Co-existing with containers: Cloud Native solutions don’t need a greenfield
Containers are widely regarded as the next big thing in telco virtualization technology, but what about the service providers who have already deployed VM-based solutions? Some communications service providers have already started virtualizing with virtual machines and VNFs and will want to continue that route for various reasons, but they will also want to adopt container-based technologies for the advantages they bring. One of the advantages of container-based applications is they are a part of a larger “cloud native” initiative that allows companies to design and develop first in the cloud, then deploy wherever it’s needed.
One of the areas we see a need to deploy cloud native applications is at the network edge. Some example use cases would include virtualized radio access networks (vRAN), multi access edge computing (MEC) and virtualized and universal customer premise equipment (vCPE/uCPE.) There are many reasons why a service provider would want to leverage containers at the edge. A few reasons include giving them the ability to better navigate the heterogeneous environment of the edge, meaning they will encounter different silicon and different system architectures (clustered, distributed, centralize/decentralized cloud environments). So, by leveraging a cloud native strategy that is untethered to any particular system specifications, service providers can ensure a broad “landing zone” for their container-based applications at the edge. This means regardless of the architecture type or location they can deploy application container workloads across architectures and platforms using common cloud native APIs and components.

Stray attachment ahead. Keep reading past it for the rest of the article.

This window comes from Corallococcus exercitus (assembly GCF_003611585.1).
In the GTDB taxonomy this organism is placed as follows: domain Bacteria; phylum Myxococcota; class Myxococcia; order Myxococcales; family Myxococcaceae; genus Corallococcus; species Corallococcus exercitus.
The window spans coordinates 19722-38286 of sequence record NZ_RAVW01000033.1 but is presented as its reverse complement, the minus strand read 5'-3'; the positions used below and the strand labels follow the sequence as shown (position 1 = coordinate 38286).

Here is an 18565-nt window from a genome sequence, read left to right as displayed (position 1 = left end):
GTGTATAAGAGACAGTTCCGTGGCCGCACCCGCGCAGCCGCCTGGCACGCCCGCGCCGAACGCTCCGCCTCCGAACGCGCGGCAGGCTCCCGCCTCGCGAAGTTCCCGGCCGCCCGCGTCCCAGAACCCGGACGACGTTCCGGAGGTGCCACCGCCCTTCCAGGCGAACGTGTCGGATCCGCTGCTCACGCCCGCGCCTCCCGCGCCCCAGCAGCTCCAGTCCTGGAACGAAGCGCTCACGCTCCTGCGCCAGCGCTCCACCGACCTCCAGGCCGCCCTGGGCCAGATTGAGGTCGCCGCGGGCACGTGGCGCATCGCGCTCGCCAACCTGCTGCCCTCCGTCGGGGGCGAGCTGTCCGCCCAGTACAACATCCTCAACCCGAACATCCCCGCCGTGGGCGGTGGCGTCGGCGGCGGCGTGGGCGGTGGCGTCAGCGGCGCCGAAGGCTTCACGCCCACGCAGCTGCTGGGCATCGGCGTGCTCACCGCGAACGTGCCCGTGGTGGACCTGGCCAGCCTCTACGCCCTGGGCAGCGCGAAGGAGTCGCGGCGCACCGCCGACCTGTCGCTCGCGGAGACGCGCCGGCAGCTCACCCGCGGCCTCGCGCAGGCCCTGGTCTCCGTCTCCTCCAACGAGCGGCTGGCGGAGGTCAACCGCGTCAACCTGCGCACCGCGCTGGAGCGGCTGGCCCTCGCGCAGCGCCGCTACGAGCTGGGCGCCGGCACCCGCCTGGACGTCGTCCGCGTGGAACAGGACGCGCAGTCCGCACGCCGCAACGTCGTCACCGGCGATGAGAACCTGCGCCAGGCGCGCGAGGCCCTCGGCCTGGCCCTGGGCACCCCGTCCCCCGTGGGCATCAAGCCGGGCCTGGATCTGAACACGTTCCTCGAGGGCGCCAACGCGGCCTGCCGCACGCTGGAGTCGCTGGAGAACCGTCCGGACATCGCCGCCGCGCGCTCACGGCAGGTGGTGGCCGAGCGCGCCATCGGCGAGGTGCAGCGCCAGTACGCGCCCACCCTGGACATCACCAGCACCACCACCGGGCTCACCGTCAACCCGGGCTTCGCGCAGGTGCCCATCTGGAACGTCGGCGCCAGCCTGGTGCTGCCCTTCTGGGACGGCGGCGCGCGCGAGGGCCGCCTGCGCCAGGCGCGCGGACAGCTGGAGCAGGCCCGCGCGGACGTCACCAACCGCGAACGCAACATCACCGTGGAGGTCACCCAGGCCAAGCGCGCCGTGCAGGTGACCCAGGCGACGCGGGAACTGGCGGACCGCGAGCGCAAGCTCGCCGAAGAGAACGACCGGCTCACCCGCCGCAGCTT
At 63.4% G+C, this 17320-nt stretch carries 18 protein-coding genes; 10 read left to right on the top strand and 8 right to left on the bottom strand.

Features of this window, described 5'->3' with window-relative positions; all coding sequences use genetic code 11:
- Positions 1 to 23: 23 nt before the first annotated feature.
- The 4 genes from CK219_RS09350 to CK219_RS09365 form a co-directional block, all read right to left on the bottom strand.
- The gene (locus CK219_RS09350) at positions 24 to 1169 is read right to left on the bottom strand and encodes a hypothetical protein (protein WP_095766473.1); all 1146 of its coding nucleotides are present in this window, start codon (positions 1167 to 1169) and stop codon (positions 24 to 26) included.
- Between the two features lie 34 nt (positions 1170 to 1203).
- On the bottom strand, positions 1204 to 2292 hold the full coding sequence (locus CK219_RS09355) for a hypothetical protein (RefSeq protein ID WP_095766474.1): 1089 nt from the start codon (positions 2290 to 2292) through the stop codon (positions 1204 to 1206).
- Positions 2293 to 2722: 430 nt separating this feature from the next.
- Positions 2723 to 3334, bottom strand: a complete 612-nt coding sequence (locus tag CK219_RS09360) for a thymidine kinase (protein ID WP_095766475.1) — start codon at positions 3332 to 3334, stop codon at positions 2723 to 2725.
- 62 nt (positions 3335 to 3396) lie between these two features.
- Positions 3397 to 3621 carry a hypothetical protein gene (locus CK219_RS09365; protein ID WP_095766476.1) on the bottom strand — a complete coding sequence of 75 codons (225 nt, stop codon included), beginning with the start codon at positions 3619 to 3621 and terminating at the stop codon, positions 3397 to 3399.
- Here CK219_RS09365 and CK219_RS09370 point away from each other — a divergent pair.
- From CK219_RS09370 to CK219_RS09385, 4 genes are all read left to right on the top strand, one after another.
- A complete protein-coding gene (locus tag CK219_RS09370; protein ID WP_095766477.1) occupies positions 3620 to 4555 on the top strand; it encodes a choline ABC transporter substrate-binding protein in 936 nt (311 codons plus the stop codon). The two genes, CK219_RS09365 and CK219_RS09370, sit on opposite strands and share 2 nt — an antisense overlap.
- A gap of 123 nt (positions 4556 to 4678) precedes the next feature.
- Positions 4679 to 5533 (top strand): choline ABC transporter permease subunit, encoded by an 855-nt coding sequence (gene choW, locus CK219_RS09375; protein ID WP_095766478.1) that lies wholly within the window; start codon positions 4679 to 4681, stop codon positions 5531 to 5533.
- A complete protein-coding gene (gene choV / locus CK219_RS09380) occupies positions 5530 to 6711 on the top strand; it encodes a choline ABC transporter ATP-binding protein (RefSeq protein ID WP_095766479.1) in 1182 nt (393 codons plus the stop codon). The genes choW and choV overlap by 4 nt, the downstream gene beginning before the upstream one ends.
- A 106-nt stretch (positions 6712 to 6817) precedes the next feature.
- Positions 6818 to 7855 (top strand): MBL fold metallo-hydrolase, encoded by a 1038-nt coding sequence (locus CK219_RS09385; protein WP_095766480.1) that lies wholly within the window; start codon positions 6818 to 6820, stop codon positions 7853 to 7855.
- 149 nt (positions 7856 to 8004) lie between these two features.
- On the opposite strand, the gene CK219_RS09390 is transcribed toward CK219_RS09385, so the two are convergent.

But, as mentioned earlier, how do you implement a cloud-native or container-based solution while still supporting bare metal and VMS as well? We’ve put together a few items that might help clear that question up and provide some guidance on how to do just that. This infographic shows a quick overview of three options to deploy a container and VM solution and lists some quick pros and cons for each method. This white paper, “Cloud Native for Telco: Making IT technology feasible at the network edge” takes the infographic a level deeper and provides quite a bit more detail not only on the three options but also some of the various requirements and challenges for deploying a cloud native strategy at the edge. If you’d prefer to have a presentation, we also have a full-length webinar that was originally aired on SDxCentral called, “Cloud Native for Telco: What it is and why you need it.” Despite the slightly different title, it’s based on the same material as the white paper.
Although many see containers as the future, containers and virtual machines can and will co-exist for some time. Using an edge cloud infrastructure like Titanium Cloud, which is based on the OpenStack pilot project, StarlingX, ensures that regardless of the technology it needs to support (VMs, Containers, Bare metal,) your applications will successfully perform as intended.